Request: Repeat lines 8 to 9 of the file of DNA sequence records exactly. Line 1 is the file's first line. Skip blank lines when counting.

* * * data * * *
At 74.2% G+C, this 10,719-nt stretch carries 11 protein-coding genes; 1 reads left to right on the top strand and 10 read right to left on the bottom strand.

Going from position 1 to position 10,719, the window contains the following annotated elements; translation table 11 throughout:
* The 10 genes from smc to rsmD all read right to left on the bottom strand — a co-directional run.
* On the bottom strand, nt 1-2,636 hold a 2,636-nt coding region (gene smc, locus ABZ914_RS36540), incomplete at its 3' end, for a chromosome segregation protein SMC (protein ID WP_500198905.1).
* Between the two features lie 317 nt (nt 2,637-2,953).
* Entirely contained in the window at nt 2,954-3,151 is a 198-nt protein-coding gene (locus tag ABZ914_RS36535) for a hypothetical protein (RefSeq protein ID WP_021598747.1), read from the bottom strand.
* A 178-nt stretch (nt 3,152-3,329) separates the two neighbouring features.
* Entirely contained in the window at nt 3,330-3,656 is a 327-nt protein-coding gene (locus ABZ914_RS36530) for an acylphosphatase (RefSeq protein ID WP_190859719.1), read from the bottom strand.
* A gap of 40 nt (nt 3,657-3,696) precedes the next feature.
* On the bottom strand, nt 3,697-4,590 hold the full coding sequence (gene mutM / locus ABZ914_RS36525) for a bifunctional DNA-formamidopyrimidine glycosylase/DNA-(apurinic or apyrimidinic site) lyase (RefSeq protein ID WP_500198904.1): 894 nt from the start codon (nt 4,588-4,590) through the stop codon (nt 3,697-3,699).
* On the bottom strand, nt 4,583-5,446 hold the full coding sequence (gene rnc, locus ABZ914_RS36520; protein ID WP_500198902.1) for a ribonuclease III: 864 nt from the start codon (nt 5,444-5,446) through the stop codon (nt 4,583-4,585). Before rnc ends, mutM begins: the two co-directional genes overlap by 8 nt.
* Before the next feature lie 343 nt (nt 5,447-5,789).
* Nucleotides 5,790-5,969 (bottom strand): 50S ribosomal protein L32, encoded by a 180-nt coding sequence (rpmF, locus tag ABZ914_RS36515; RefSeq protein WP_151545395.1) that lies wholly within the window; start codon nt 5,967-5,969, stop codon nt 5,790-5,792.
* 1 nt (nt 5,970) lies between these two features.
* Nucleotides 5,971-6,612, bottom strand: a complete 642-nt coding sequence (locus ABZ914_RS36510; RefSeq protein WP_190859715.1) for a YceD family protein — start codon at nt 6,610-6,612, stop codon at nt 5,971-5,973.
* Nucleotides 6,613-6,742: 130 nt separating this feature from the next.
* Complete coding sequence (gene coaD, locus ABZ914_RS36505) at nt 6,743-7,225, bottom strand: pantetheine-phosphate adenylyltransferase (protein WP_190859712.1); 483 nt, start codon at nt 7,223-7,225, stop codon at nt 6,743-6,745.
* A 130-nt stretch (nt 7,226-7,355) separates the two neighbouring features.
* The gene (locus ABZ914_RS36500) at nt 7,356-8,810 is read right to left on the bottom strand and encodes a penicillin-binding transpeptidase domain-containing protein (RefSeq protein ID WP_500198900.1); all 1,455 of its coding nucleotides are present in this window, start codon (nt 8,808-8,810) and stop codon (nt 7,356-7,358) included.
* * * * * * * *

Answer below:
* Entirely contained in the window at nt 3,330-3,656 is a 327-nt protein-coding gene (locus ABZ914_RS36530) for an acylphosphatase (RefSeq protein ID WP_190859719.1), read from the bottom strand.
* A gap of 40 nt (nt 3,657-3,696) precedes the next feature.